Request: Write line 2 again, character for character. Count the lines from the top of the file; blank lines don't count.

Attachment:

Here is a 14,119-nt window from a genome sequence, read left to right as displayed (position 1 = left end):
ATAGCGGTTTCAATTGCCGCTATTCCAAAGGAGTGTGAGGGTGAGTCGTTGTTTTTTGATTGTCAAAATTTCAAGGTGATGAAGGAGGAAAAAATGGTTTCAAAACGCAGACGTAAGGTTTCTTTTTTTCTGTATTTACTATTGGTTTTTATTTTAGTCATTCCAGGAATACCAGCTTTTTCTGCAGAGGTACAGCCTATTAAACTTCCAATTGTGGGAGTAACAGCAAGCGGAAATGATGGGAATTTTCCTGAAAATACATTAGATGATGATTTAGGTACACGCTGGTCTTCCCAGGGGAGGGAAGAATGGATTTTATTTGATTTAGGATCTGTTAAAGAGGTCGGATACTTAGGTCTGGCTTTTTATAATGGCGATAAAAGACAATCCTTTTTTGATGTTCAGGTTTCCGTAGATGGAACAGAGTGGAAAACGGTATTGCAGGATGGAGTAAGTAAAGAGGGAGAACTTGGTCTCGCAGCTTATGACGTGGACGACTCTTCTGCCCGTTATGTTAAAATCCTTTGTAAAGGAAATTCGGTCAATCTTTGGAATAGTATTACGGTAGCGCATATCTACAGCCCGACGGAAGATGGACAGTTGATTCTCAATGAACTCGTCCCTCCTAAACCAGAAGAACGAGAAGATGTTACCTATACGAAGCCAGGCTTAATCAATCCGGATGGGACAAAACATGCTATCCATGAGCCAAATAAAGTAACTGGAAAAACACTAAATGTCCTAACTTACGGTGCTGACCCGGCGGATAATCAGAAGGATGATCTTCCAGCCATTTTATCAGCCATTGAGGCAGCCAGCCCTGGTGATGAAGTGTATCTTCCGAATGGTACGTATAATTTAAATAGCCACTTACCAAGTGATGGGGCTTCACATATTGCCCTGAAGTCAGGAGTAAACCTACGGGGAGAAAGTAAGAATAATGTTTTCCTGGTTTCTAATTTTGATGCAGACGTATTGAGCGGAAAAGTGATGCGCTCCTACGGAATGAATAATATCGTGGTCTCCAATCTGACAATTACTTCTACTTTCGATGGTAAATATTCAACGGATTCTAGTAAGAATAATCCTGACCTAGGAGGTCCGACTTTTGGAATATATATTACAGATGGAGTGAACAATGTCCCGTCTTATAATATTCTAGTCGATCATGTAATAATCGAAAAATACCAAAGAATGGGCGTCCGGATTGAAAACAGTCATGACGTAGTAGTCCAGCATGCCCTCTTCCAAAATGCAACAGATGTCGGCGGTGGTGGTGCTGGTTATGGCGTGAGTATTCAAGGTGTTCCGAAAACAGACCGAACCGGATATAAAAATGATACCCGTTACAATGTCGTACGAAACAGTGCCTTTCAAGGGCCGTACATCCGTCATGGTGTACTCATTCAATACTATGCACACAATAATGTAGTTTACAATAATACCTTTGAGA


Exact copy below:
ATAGCGGTTTCAATTGCCGCTATTCCAAAGGAGTGTGAGGGTGAGTCGTTGTTTTTTGATTGTCAAAATTTCAAGGTGATGAAGGAGGAAAAAATGGTTTCAAAACGCAGACGTAAGGTTTCTTTTTTTCTGTATTTACTATTGGTTTTTATTTTAGTCATTCCAGGAATACCAGCTTTTTCTGCAGAGGTACAGCCTATTAAACTTCCAATTGTGGGAGTAACAGCAAGCGGAAATGATGGGAATTTTCCTGAAAATACATTAGATGATGATTTAGGTACACGCTGGTCTTCCCAGGGGAGGGAAGAATGGATTTTATTTGATTTAGGATCTGTTAAAGAGGTCGGATACTTAGGTCTGGCTTTTTATAATGGCGATAAAAGACAATCCTTTTTTGATGTTCAGGTTTCCGTAGATGGAACAGAGTGGAAAACGGTATTGCAGGATGGAGTAAGTAAAGAGGGAGAACTTGGTCTCGCAGCTTATGACGTGGACGACTCTTCTGCCCGTTATGTTAAAATCCTTTGTAAAGGAAATTCGGTCAATCTTTGGAATAGTATTACGGTAGCGCATATCTACAGCCCGACGGAAGATGGACAGTTGATTCTCAATGAACTCGTCCCTCCTAAACCAGAAGAACGAGAAGATGTTACCTATACGAAGCCAGGCTTAATCAATCCGGATGGGACAAAACATGCTATCCATGAGCCAAATAAAGTAACTGGAAAAACACTAAATGTCCTAACTTACGGTGCTGACCCGGCGGATAATCAGAAGGATGATCTTCCAGCCATTTTATCAGCCATTGAGGCAGCCAGCCCTGGTGATGAAGTGTATCTTCCGAATGGTACGTATAATTTAAATAGCCACTTACCAAGTGATGGGGCTTCACATATTGCCCTGAAGTCAGGAGTAAACCTACGGGGAGAAAGTAAGAATAATGTTTTCCTGGTTTCTAATTTTGATGCAGACGTATTGAGCGGAAAAGTGATGCGCTCCTACGGAATGAATAATATCGTGGTCTCCAATCTGACAATTACTTCTACTTTCGATGGTAAATATTCAACGGATTCTAGTAAGAATAATCCTGACCTAGGAGGTCCGACTTTTGGAATATATATTACAGATGGAGTGAACAATGTCCCGTCTTATAATATTCTAGTCGATCATGTAATAATCGAAAAATACCAAAGAATGGGCGTCCGGATTGAAAACAGTCATGACGTAGTAGTCCAGCATGCCCTCTTCCAAAATGCAACAGATGTCGGCGGTGGTGGTGCTGGTTATGGCGTGAGTATTCAAGGTGTTCCGAAAACAGACCGAACCGGATATAAAAATGATACCCGTTACAATGTCGTACGAAACAGTGCCTTTCAAGGGCCGTACATCCGTCATGGTGTACTCATTCAATACTATGCACACAATAATGTAGTTTACAATAATACCTTTGAGA